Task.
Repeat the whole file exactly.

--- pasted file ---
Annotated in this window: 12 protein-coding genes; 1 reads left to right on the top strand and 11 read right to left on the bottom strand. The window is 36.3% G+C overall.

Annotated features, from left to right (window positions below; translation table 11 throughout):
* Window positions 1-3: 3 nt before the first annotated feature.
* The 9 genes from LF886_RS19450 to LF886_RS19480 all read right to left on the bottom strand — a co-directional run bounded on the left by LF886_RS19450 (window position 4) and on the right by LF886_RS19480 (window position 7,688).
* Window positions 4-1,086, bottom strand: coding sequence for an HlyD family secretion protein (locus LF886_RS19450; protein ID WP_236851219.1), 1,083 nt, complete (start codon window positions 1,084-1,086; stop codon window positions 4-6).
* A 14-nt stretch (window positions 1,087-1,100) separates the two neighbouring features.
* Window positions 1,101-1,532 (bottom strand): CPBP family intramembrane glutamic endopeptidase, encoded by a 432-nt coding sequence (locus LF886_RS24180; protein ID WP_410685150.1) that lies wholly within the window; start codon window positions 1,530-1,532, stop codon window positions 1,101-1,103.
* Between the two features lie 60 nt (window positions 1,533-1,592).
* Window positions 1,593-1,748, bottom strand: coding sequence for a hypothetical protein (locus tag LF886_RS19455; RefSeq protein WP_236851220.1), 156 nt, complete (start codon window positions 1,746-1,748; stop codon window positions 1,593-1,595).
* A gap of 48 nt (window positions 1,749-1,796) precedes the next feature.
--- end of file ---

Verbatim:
Annotated in this window: 12 protein-coding genes; 1 reads left to right on the top strand and 11 read right to left on the bottom strand. The window is 36.3% G+C overall.

Annotated features, from left to right (window positions below; translation table 11 throughout):
* Window positions 1-3: 3 nt before the first annotated feature.
* The 9 genes from LF886_RS19450 to LF886_RS19480 all read right to left on the bottom strand — a co-directional run bounded on the left by LF886_RS19450 (window position 4) and on the right by LF886_RS19480 (window position 7,688).
* Window positions 4-1,086, bottom strand: coding sequence for an HlyD family secretion protein (locus LF886_RS19450; protein ID WP_236851219.1), 1,083 nt, complete (start codon window positions 1,084-1,086; stop codon window positions 4-6).
* A 14-nt stretch (window positions 1,087-1,100) separates the two neighbouring features.
* Window positions 1,101-1,532 (bottom strand): CPBP family intramembrane glutamic endopeptidase, encoded by a 432-nt coding sequence (locus LF886_RS24180; protein ID WP_410685150.1) that lies wholly within the window; start codon window positions 1,530-1,532, stop codon window positions 1,101-1,103.
* Between the two features lie 60 nt (window positions 1,533-1,592).
* Window positions 1,593-1,748, bottom strand: coding sequence for a hypothetical protein (locus tag LF886_RS19455; RefSeq protein WP_236851220.1), 156 nt, complete (start codon window positions 1,746-1,748; stop codon window positions 1,593-1,595).
* A gap of 48 nt (window positions 1,749-1,796) precedes the next feature.